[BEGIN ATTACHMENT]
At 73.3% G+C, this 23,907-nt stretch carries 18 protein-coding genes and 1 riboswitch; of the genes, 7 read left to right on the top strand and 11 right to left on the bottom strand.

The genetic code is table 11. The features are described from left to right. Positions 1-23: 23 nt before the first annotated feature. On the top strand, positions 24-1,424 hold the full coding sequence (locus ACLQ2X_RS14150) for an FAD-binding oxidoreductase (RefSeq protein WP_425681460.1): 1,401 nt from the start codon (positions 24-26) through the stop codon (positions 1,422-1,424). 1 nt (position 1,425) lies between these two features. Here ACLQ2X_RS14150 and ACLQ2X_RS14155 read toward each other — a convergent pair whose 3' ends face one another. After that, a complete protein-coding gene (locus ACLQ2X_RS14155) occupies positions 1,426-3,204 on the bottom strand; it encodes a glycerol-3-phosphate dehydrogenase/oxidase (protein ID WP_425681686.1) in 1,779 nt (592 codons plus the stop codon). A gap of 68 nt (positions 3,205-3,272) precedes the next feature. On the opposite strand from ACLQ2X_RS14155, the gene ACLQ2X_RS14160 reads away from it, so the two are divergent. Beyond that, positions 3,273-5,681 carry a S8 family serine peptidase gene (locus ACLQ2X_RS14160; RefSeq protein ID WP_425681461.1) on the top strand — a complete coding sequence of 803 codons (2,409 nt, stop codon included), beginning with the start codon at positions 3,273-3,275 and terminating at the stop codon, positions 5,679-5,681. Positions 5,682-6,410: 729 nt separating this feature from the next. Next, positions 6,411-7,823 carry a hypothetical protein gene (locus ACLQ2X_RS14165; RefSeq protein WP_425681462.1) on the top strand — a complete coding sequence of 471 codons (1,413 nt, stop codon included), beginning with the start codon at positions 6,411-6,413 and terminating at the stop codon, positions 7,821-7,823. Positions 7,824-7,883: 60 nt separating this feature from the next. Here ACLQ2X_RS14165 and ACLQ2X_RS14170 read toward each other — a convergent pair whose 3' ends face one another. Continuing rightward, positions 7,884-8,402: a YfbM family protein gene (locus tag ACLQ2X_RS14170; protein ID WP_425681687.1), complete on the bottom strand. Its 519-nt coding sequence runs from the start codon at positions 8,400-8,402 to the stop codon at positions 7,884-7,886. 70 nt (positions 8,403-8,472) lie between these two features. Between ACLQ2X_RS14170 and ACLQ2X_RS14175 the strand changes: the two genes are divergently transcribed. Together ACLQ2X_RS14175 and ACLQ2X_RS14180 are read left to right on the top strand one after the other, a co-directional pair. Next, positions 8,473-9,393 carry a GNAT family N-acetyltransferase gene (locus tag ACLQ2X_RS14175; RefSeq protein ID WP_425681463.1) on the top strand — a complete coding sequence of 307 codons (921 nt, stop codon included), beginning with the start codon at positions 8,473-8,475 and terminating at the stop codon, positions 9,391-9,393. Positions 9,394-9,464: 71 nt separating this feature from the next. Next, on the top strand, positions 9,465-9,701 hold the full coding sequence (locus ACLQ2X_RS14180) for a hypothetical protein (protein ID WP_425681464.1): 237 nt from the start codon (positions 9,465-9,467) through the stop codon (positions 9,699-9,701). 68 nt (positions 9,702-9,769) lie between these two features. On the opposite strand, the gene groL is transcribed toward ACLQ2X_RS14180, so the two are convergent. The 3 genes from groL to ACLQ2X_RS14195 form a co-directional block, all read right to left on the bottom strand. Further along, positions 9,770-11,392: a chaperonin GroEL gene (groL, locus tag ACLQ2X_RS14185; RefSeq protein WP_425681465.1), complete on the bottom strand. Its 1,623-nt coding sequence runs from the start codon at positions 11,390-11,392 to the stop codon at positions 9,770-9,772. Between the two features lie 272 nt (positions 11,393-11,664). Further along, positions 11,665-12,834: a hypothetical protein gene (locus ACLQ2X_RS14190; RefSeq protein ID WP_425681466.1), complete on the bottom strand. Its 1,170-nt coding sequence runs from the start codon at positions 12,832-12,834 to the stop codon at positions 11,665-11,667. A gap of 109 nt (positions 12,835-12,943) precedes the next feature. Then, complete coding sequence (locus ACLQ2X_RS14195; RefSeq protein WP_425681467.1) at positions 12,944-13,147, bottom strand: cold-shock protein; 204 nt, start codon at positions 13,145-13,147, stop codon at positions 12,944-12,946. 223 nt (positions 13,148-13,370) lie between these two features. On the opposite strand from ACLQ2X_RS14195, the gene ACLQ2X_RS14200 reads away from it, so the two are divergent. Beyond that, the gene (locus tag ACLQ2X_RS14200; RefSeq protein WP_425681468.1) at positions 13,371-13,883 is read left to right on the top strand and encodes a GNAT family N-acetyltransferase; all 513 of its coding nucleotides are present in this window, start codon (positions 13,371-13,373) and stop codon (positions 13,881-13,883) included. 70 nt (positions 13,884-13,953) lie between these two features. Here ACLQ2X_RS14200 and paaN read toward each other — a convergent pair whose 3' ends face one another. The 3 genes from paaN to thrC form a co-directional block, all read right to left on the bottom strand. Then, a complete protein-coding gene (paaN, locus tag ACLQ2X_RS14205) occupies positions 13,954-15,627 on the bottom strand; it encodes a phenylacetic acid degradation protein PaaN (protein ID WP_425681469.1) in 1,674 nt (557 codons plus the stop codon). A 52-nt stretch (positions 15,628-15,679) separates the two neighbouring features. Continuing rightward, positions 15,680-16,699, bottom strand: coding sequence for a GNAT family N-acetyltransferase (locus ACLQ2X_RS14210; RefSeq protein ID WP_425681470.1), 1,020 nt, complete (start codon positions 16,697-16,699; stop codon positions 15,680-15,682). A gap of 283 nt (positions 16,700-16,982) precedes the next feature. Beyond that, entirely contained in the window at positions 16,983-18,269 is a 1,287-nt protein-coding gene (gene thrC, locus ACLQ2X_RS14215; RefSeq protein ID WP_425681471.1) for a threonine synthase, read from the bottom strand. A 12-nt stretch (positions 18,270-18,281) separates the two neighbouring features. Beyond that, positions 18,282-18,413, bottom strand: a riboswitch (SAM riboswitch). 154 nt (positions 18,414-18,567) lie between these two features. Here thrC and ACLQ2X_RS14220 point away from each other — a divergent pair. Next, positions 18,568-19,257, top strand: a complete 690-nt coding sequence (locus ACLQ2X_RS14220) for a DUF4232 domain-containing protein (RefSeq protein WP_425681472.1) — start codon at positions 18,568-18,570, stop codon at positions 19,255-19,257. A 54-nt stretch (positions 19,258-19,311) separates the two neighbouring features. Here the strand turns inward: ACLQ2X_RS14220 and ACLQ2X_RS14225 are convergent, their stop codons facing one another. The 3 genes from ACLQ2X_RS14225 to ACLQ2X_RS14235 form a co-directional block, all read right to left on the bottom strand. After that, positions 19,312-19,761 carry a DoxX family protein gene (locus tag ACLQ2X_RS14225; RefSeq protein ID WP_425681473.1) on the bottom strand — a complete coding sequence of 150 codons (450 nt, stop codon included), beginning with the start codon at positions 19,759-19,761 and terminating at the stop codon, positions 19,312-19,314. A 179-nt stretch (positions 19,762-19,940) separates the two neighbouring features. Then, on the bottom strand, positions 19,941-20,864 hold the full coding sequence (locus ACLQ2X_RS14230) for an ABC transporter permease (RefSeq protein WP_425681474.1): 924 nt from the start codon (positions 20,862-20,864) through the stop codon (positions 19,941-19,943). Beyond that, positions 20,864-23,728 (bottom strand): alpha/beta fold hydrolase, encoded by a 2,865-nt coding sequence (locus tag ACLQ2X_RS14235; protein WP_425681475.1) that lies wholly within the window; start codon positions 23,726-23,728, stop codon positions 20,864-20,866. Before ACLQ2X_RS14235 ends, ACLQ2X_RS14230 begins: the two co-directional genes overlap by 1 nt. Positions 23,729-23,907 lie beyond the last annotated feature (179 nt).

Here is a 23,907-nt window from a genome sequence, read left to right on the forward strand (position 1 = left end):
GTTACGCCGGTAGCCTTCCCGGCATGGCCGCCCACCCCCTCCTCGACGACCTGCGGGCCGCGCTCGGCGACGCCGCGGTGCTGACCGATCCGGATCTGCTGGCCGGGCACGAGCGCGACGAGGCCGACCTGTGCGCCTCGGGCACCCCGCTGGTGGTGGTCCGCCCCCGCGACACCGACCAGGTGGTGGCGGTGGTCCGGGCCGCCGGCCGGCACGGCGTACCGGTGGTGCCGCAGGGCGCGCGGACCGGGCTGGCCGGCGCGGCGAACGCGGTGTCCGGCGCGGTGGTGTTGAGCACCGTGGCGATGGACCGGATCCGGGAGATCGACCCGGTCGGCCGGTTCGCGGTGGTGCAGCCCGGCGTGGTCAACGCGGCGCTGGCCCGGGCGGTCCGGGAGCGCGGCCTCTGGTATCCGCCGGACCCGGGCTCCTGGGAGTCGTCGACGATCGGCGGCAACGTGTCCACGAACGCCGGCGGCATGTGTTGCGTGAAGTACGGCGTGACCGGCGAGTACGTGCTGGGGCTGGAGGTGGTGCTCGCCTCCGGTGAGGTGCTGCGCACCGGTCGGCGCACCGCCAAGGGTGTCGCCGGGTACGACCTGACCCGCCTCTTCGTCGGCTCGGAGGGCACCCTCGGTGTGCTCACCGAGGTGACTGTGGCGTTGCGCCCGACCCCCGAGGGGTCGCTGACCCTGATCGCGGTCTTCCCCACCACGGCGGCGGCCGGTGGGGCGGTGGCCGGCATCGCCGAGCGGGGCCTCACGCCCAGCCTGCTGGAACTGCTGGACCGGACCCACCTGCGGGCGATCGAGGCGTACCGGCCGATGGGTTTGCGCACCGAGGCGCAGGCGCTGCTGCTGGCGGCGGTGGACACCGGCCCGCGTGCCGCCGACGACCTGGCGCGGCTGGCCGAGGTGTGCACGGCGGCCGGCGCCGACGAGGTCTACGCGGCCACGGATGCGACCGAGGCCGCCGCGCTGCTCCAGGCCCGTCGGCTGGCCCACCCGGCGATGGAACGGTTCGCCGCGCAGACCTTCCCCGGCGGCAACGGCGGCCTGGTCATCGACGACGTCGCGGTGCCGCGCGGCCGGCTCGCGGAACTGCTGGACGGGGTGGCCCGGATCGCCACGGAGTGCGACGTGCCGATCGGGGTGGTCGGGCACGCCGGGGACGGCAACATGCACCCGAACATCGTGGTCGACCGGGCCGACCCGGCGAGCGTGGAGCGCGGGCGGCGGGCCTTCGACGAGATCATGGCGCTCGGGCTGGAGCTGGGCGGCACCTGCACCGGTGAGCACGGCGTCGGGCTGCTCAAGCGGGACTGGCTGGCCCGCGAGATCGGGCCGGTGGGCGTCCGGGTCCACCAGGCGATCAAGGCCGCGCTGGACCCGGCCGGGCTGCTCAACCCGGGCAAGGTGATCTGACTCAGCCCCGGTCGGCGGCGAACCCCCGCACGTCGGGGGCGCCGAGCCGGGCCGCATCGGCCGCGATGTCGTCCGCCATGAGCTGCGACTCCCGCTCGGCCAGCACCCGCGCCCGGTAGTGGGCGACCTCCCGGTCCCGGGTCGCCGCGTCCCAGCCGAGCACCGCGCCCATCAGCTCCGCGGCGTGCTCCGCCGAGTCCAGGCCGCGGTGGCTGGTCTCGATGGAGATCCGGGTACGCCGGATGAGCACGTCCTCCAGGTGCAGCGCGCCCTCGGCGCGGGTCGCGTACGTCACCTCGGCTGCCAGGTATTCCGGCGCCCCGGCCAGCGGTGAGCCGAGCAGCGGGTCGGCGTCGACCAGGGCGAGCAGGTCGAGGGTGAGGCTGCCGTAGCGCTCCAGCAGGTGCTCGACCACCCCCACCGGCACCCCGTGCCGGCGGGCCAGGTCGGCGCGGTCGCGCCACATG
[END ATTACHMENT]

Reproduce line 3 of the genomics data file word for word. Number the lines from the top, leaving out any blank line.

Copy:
Here is a 23,907-nt window from a genome sequence, read left to right on the forward strand (position 1 = left end):